So, it may be an appropriate time to explain what happens to the body of the loved one. Choosing the correct words is crucial. Hence, explain the body, after death does not feel anything. So, explaining the family’s spiritual beliefs helps too. You may give specific thinking to explain the final resting place. Thus far, explain the burial or cremation process to give clarity. Avoid creating fear. You must reassure children that they will be okay. Children may fear for their own safety when they lose a loved one. So, it is natural for them to fear that their parents may die too.

Healing pathway

So far, the family will resolve their grief at different times and in distinctive ways. The grieving process never fits a schedule. Hence, healing from the death of a loved one may take a long time. It will depend on the person. Professionals say to adjust to the loss of a spouse may take years. Hence, children who lose a parent may grieve over a period of time in explosions.

Thus far, soon after losing a loved you may feel normal. However, it may be only for a few hours at a time. Sooner or later, you may have good days. Over a period of time, you may start looking forward to the future with hope. It is important to accept the loss. So, it does not mean that you have forgotten your loved one. It is a critical point that you must stress to children. If you remember this important aspect, it may help you better to move on in life.

Normal reactions

It is a normal reaction on hearing of the death of a loved one to go in shock. So, shock may affect for a few days or maybe for a number of weeks. When you experience shock, you may feel empty, sick, dizzy, or numb. You may go through many unexpected emotions too. These are a result of shock. It is a completely common reaction. So, you may not be able to control and there is nothing wrong.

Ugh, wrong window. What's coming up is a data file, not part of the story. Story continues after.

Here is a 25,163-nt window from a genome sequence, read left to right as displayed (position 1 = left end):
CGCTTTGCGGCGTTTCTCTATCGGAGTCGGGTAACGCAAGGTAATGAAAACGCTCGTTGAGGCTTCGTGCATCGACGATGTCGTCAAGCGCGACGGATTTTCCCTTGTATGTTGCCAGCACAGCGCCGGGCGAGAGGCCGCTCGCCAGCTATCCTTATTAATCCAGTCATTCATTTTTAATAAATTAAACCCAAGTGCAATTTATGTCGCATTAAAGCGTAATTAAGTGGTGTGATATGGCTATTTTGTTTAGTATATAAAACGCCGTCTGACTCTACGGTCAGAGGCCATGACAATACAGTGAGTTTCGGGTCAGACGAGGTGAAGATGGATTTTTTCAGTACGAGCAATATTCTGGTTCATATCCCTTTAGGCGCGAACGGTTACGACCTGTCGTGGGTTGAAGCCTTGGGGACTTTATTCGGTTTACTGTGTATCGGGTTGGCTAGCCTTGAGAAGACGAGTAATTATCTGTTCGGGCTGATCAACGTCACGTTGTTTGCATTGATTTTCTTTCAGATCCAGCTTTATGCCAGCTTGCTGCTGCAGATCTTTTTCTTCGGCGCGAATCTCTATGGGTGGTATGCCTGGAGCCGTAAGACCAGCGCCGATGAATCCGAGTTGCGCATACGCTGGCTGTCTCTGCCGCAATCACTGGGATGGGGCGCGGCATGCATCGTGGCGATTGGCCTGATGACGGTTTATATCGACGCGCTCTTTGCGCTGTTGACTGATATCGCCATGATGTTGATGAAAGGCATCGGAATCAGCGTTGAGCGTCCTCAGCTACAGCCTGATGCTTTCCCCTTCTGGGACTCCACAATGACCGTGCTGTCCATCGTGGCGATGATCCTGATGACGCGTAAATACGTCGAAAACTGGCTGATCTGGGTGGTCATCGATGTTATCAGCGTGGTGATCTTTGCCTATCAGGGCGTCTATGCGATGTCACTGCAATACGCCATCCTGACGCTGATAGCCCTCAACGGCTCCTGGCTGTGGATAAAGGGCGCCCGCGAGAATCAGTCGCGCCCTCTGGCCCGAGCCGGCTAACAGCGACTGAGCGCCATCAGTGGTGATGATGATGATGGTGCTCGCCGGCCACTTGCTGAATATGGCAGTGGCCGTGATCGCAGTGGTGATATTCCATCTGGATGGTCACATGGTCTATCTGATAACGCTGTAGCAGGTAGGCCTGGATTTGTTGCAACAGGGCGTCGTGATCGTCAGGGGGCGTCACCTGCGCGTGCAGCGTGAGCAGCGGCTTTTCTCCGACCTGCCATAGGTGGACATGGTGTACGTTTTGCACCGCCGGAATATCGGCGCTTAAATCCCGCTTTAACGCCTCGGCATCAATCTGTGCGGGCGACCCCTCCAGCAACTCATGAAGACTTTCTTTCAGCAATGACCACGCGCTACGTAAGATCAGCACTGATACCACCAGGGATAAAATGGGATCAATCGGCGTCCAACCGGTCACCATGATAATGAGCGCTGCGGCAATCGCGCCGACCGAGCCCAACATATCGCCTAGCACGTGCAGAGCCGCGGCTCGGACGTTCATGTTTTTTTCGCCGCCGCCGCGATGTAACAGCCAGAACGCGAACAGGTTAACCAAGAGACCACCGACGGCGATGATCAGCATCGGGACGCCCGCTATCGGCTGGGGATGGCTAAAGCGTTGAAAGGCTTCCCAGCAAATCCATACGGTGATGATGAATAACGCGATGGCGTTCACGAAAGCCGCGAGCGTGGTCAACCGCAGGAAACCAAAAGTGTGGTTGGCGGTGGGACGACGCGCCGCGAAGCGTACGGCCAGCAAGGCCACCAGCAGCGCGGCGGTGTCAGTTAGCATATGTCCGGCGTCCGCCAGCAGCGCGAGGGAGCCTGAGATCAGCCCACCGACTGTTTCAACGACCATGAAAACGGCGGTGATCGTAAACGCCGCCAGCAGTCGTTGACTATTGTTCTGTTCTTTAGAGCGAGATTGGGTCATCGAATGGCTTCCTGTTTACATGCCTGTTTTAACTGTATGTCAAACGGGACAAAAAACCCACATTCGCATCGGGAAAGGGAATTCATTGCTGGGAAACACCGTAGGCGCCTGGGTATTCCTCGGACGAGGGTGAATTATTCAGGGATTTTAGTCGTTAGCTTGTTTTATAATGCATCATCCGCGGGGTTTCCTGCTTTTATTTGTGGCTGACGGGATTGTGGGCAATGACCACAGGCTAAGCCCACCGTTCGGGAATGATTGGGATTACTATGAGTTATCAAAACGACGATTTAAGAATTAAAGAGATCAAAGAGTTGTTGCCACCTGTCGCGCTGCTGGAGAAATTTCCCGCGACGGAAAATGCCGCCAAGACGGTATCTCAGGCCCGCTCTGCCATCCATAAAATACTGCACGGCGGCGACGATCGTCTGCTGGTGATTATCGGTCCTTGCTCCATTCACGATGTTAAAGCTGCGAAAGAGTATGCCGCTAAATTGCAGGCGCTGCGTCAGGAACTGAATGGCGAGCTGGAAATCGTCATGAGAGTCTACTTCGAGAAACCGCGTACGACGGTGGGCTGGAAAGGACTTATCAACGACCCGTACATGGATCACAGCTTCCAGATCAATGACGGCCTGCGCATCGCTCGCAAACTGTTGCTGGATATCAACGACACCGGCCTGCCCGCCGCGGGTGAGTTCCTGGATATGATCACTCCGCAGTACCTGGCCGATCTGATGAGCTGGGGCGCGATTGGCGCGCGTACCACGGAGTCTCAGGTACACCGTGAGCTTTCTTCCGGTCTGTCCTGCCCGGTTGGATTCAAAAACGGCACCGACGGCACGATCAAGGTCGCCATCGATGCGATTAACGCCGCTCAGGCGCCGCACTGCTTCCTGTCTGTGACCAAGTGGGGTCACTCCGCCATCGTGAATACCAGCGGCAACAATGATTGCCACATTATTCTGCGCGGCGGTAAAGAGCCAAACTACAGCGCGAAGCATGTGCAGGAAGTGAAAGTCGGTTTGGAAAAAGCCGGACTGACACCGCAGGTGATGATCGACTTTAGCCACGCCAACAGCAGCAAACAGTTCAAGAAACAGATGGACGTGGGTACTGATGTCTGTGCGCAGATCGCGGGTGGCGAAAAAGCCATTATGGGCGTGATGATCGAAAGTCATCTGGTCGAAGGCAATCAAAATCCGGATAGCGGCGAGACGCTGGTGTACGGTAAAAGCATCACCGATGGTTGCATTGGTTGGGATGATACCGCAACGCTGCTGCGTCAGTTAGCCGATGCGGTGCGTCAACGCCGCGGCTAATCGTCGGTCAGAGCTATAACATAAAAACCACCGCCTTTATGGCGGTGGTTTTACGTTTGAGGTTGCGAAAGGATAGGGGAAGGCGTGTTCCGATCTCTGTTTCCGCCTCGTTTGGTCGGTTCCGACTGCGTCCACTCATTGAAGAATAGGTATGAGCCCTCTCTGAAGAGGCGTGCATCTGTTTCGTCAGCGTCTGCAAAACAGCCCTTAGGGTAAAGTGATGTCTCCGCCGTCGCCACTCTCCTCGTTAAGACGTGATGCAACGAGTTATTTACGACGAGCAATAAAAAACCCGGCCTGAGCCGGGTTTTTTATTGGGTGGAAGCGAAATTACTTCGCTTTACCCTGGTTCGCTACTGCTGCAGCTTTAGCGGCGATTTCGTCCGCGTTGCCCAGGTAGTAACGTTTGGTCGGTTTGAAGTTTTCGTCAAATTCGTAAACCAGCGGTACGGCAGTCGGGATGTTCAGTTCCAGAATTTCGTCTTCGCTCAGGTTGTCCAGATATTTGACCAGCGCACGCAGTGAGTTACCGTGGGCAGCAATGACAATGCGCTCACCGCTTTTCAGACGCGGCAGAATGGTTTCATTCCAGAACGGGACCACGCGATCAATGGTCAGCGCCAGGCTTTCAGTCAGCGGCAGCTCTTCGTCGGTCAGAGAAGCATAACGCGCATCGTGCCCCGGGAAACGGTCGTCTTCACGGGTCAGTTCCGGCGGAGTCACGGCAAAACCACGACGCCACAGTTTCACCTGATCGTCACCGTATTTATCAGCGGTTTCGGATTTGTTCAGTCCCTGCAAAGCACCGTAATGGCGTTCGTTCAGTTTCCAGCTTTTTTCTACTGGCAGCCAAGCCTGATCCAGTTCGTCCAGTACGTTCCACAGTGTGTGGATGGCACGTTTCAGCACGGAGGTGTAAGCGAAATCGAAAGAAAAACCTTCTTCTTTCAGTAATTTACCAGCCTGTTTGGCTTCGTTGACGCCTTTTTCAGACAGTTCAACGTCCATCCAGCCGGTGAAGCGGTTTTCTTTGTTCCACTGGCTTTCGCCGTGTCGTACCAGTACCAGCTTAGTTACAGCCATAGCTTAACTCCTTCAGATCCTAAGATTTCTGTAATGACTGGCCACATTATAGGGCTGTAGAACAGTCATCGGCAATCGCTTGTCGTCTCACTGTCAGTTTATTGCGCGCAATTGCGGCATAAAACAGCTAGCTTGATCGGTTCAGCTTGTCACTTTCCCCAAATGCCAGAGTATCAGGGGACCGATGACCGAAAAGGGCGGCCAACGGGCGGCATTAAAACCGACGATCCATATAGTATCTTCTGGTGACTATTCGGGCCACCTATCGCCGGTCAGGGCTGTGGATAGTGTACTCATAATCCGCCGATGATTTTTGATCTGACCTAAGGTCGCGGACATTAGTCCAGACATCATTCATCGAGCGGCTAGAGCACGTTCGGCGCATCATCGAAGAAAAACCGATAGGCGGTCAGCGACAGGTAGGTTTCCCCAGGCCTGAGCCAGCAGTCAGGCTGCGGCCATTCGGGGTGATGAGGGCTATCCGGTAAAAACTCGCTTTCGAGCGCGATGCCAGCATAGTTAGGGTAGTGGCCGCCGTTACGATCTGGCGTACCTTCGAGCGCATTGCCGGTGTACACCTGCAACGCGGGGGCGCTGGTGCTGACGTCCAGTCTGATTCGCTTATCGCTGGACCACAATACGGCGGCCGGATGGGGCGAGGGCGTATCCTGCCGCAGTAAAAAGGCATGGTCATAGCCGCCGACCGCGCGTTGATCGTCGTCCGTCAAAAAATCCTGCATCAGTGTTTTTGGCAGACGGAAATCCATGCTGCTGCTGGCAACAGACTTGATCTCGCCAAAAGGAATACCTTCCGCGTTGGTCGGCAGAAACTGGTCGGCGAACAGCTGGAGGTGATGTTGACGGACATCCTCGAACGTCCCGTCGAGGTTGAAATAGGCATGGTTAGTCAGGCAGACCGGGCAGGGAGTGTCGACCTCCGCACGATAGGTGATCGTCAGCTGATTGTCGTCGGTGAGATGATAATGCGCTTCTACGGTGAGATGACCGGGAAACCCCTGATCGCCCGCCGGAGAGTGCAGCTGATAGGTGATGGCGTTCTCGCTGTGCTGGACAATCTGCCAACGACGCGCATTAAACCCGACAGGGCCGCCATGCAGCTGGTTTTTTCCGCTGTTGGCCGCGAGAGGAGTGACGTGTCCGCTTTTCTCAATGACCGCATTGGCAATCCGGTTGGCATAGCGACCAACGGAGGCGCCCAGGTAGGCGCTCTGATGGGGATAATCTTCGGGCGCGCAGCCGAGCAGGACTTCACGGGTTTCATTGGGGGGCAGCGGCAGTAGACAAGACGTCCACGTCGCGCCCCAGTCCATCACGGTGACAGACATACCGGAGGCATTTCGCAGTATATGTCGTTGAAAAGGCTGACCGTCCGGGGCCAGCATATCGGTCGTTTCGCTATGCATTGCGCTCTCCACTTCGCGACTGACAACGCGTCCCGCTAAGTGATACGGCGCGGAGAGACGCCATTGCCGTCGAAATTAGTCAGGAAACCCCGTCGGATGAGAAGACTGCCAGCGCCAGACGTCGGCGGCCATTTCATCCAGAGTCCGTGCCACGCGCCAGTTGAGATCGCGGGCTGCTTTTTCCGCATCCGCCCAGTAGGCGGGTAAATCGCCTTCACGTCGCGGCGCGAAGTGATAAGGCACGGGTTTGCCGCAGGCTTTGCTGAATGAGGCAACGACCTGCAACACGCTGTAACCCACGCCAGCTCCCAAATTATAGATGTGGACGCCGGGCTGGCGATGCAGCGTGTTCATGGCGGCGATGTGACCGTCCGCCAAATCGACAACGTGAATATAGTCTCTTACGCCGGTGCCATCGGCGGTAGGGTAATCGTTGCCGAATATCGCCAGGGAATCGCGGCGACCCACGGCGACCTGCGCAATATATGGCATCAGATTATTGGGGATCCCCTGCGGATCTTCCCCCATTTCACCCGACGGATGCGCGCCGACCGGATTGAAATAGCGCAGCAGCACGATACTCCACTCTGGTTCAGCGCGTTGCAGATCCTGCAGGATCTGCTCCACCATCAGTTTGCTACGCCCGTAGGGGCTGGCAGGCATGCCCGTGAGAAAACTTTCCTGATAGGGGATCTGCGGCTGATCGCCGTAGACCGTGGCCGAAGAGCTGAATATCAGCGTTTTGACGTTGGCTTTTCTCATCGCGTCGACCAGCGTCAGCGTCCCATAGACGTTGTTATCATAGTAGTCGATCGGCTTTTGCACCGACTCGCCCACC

It may lead you into complete disbelief about what has occurred. You may not feel anything in the initial stages. It is a common reaction. However, you may later experience different emotions.

To deal with the loss

It may help to talk about the person who passed away. You may use the person’s name. Telling stories and expressing what the person may mean to you helps too. Thus far, spend time with your old friends and make new friends too. Keeping yourself socially active may help.

You need to accept changes in your family traditions and culture. Mostly, family roles change too. They key to all is to respect the personal grieving process. Hence, you must be mindful not to fit your emotions to other people’s expectations.  Give the same respect to other’s grief process too.


Grief Recovery

Grief management…

Grief is recognised as a natural and reasonable reaction to a loss. It may be a cause of death, loss of work, or the end of a relationship. There may be other life events that often invoke grief. Thus far, grief is mostly misunderstood. It is a subject that people don’t talk about. Recovery may mean contrasting things to different people. The word itself may bother certain people. Thus far, people often relate to negative issues.

Disease or addiction

Grief is neither a disease nor an addiction. Thus far most people may associate grief recovery with abuse challenges. They often relate it to drug or alcohol addiction. It may be easier to explain that grief recovery is not counselling, therapy, or a different treatment.